EGU General Assembly 2021
© Author(s) 2021. This work is distributed under
the Creative Commons Attribution 4.0 License.

Characterizing the atmospheric boundary layer over Disko Bay: local structure and links to global dynamics

Arno Hammann and Kirsty Langley
Arno Hammann and Kirsty Langley
  • Asiaq - Greenland Survey, Nuuk, Greenland (

Surface air temperatures have been rising roughly twice as fast in the Arctic as in the global average (“Arctic amplification”). Not all responsible physical mechanisms are understood or known, and current climate models frequently underestimate the pace of Arctic warming. Knowledge is lacking specifically about processes involving moisture and the formation of clouds in the the atmospheric boundary layer (ABL). This reduces the reliability of Arctic and global climate change projections and short-term weather predictions.

We use a comprehensive multi-sensor observational dataset from the Greenland Ecosystem Monitoring (GEM, research site in Qeqertarsuaq, Greenland, in order to identify dominant structural and dynamic patterns of the ABL. Central to this dataset are the atmospheric column profiles of air temperature and water content acquired by a passive microwave radiometer, one of only three such instruments operating in Greenland. The in situ data is related to the large-scale circulation via an analysis of the global ERA5 reanalysis dataset, with a focus on moisture transport from humid latitudes.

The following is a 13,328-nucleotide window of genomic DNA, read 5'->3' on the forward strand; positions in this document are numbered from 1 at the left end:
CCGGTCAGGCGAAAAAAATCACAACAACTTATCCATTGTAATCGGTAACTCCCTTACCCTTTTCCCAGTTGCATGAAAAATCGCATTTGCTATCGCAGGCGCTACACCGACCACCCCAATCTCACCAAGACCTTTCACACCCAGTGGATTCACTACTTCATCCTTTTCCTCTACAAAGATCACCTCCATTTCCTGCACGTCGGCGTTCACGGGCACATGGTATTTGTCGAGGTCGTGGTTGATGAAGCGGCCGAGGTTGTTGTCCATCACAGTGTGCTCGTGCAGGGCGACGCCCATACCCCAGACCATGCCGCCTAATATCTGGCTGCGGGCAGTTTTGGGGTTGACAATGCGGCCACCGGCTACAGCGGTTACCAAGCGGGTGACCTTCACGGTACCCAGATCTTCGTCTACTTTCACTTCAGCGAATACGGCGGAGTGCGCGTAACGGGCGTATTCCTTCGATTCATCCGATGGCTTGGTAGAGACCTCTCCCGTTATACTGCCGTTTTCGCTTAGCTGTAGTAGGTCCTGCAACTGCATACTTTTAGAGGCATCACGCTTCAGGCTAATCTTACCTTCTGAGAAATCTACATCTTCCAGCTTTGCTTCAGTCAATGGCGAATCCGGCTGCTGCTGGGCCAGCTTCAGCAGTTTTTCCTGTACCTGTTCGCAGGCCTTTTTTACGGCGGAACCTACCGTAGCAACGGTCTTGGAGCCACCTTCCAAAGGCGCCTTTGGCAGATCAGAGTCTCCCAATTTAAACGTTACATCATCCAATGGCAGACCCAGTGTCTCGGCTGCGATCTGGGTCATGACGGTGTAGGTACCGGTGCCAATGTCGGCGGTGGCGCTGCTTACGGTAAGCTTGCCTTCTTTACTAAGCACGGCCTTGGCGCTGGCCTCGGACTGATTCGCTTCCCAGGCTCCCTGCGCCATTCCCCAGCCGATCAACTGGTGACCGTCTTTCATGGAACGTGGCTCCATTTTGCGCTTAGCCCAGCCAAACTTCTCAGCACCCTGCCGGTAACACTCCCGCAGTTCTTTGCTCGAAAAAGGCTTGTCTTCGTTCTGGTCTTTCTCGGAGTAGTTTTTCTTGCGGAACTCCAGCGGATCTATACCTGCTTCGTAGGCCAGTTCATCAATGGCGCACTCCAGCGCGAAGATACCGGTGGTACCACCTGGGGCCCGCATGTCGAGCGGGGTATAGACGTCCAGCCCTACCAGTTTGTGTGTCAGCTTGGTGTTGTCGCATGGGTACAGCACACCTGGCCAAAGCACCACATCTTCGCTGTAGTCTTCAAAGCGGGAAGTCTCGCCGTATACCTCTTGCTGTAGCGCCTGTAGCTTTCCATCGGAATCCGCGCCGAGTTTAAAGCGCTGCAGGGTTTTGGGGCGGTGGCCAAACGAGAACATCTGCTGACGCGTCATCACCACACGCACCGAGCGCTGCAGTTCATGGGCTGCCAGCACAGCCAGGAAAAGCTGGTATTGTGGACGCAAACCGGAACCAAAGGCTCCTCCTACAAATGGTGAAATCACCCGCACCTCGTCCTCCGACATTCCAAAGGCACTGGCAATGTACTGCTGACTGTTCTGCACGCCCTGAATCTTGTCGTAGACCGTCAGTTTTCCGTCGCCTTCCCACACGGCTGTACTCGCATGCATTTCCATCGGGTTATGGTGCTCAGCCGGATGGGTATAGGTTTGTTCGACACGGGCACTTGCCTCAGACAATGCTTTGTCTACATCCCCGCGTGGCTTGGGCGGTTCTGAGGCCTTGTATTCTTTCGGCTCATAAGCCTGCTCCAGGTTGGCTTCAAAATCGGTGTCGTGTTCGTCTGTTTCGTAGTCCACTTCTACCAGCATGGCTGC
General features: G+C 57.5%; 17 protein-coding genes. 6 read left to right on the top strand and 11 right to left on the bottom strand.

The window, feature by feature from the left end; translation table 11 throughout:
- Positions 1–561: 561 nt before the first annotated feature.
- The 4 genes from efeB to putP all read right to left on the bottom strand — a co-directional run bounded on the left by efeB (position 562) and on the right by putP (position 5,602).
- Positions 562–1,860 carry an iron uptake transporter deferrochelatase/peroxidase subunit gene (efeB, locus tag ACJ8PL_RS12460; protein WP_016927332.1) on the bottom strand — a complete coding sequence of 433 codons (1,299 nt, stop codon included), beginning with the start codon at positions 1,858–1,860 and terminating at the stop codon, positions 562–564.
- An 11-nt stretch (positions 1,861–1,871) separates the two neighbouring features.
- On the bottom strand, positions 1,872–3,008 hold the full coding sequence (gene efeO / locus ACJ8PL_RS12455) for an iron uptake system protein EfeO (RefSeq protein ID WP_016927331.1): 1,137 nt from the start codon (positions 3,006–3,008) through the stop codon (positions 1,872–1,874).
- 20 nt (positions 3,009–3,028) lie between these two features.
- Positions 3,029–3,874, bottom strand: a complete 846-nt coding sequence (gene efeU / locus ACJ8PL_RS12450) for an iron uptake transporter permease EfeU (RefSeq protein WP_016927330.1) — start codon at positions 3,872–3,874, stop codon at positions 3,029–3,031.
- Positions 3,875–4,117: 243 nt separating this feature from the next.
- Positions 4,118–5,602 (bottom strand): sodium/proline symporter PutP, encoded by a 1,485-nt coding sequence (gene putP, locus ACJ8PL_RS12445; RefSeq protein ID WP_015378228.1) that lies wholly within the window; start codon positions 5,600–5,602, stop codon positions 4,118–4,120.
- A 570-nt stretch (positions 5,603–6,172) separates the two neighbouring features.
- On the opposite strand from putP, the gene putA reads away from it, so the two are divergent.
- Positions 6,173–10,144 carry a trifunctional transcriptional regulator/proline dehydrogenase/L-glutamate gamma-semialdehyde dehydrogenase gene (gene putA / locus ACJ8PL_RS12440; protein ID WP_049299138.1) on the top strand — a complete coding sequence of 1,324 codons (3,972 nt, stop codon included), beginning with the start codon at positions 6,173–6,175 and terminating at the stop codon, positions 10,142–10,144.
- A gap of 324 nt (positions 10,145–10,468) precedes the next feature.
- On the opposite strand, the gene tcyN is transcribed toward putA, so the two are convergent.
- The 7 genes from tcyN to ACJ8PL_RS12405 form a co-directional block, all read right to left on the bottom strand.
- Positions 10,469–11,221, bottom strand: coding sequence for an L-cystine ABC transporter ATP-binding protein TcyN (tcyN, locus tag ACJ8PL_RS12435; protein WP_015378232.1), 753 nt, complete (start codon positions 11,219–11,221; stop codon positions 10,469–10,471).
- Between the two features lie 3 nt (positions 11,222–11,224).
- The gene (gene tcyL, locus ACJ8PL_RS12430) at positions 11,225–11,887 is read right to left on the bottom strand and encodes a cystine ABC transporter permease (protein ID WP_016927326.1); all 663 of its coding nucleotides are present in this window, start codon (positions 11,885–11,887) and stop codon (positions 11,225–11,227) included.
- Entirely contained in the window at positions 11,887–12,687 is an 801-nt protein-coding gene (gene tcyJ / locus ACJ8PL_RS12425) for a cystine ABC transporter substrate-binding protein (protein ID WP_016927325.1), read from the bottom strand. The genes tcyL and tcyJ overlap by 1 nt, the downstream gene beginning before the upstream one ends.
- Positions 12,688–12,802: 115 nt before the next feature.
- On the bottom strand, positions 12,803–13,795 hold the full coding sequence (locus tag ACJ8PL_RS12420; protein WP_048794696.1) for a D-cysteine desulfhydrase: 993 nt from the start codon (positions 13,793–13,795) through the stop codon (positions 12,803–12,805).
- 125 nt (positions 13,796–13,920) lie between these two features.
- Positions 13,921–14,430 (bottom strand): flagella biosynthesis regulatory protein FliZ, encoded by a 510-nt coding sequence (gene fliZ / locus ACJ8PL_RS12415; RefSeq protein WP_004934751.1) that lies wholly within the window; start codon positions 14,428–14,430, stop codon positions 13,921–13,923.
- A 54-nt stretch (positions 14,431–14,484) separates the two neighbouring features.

The statistical analysis comprises both process-level relationships between observed variables (regressions) for individual events and pattern recognition techniques (clustering) for the identification of dominant patterns on the small and large scale, an approach particularly suited for the study of an unsteady, changing climate. Moisture enters the Arctic in narrow and infrequent atmospheric bands termed atmospheric rivers, and climate change may alter the frequency of such events, but also the thermodynamic reaction of the ABL to the moisture influx. The current knowledge of the cloudy polar ABL is insufficient to predict important aspects of its behavior, e.g. the lifetime of clouds and the strength of their radiative effect, as well as how large-scale atmospheric dynamics and the presence of elevated inversion layers interact with the structure of the ABL.

How to cite: Hammann, A. and Langley, K.: Characterizing the atmospheric boundary layer over Disko Bay: local structure and links to global dynamics, EGU General Assembly 2021, online, 19–30 Apr 2021, EGU21-8957,, 2021.